Ultrasound is applied when there is a necessity of a nonsurgical observation of a womans pelvic organs conducted during various infertility tests and procedures. During ultrasound observation high-frequency sound waves observe body organs and tissues at different speeds. Then the reflected waves return to a detector where they are transformed into pictures. To evaluate the condition and to prescribe necessary treatment the probe (transducer) is used. The place of the probe’s location is within the vagina (it is known in the medicine as transvaginal).
The evaluation of the inner side of uterus is performed through the hysterosonogram (it is also known as endometrial cavity) by filling the uterus with fluid during a test conducted with a transvaginal ultrasound. This procedure is called a sonohysterogram.
Ovarian follicle development is observed with ultrasound. The procedure is used for information concerning the number, size of developing follicles and the reaction of the uterine lining (endometrium) to follicle growth. Transvaginal ultrasound has more advantages comparing with transabdominal ultrasound because it can monitor follicle growth, count the follicles’ amount and evaluate the thickness and the uterine lining’s growth.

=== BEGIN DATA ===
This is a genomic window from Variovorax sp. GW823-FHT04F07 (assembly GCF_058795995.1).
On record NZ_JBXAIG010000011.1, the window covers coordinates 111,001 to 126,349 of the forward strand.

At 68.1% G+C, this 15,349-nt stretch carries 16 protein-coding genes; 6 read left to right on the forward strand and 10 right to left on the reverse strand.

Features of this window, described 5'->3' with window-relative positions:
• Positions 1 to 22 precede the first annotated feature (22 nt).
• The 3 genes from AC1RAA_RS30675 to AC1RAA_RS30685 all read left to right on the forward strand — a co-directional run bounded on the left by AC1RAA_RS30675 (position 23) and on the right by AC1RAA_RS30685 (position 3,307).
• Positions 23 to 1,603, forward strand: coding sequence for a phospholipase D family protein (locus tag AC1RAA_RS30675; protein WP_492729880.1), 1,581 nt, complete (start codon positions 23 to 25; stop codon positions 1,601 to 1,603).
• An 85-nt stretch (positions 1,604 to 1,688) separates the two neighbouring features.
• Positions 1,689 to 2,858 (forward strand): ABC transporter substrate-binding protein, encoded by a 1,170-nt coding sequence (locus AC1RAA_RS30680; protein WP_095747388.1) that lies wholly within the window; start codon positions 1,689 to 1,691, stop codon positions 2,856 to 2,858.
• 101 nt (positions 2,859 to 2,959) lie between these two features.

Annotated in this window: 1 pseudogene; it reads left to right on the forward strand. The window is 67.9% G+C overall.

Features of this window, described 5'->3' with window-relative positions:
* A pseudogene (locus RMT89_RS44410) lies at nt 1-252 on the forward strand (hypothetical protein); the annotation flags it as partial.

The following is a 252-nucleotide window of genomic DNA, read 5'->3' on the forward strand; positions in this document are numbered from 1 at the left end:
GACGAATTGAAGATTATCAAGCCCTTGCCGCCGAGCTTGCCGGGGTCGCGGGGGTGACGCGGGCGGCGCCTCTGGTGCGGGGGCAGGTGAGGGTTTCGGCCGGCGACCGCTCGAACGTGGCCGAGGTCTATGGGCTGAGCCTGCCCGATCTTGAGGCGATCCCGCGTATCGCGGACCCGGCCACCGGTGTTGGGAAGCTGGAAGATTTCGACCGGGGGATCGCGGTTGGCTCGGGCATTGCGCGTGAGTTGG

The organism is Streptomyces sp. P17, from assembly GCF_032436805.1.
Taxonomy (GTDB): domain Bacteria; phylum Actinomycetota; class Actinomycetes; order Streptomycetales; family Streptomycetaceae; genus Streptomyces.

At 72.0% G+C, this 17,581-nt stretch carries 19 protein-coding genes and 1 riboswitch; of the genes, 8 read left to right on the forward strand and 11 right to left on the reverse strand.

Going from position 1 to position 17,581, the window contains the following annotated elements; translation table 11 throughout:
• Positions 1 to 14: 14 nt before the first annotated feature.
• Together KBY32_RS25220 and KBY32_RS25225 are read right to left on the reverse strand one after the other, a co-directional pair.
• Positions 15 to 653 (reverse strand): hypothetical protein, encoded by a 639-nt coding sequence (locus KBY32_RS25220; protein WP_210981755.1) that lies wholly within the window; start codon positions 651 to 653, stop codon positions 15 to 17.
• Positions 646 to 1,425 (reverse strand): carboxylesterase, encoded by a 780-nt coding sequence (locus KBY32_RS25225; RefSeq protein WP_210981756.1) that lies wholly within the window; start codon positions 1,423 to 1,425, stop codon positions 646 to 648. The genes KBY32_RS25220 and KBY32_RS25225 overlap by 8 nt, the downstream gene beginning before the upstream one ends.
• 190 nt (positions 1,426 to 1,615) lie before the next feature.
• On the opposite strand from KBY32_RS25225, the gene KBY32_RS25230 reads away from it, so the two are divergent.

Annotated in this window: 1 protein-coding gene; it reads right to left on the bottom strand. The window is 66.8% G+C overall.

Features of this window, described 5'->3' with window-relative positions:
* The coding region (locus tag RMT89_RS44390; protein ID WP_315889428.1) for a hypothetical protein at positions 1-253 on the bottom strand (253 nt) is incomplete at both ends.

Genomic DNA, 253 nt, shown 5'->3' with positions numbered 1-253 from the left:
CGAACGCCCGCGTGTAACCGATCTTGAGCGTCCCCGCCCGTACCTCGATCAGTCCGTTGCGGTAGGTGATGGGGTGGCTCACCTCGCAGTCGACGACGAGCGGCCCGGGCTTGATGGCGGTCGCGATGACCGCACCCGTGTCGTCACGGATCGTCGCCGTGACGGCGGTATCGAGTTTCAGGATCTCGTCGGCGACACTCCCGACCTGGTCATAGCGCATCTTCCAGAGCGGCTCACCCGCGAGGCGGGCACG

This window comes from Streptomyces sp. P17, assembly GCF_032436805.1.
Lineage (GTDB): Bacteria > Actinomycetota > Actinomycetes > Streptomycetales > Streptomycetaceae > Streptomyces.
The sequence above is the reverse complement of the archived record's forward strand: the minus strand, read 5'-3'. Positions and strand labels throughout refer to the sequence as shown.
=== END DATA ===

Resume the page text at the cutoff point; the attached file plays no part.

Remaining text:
Ultrasound is a quick, vaginally invasive procedure that causes no pain and demands no special dietary preparations. An outpatient basis is necessary for the conduction of ultrasound procedure. The results should be interpreted by a radiologist or a gynecologist. During a test that longs 20 minutes you should empty your bladder.
The transvaginal ultrasound is used to:
1) Evaluate the state of the external structures of the uterus, fallopian tubes, and ovaries.
2) Monitor the development of follicles in the ovary that leads to ovulation.
3) Evaluate the condition of the uterus and uterine lining.
4) Insert a needle for the removal of eggs used in reproductive techniques.
5) Count how many egg follicles are available in the ovaries. The treatment’s effectiveness is influenced with egg follicles’ quantity in the ovaries, the patient’s age and blood tests.
Ultrasound and reproductive techniques can find out how ultrasound and laparoscopy differ from each other.
The results of ultrasound may be either normal or abnormal.
The results of ultrasound are considered to be normal when the size and shape of uterus, fallopian tubes, and ovaries are in a normal condition. They are also normal when no growths, scar tissue or injury site (known as abnormal attachments to the wall of the abdomen) are observed. The amount of follicles and their development are also normal results.
The results of ultrasound are considered to be abnormal when such problems are observed as:
1) Extremely thick or deformed uterine lining.
2) Defects in the structure or enlarged uterus.
3) Uterine fibroids or ovarian cysts available in the organs.
4) The fallopian tubes are not in a normal condition, it is known as hydrosalpinx.
5) There are some available egg follicles in the ovaries.
Ultrasound cannot monitor small tumors, scars and internal structures, such as a dividing tissue growth (septum) within the uterus.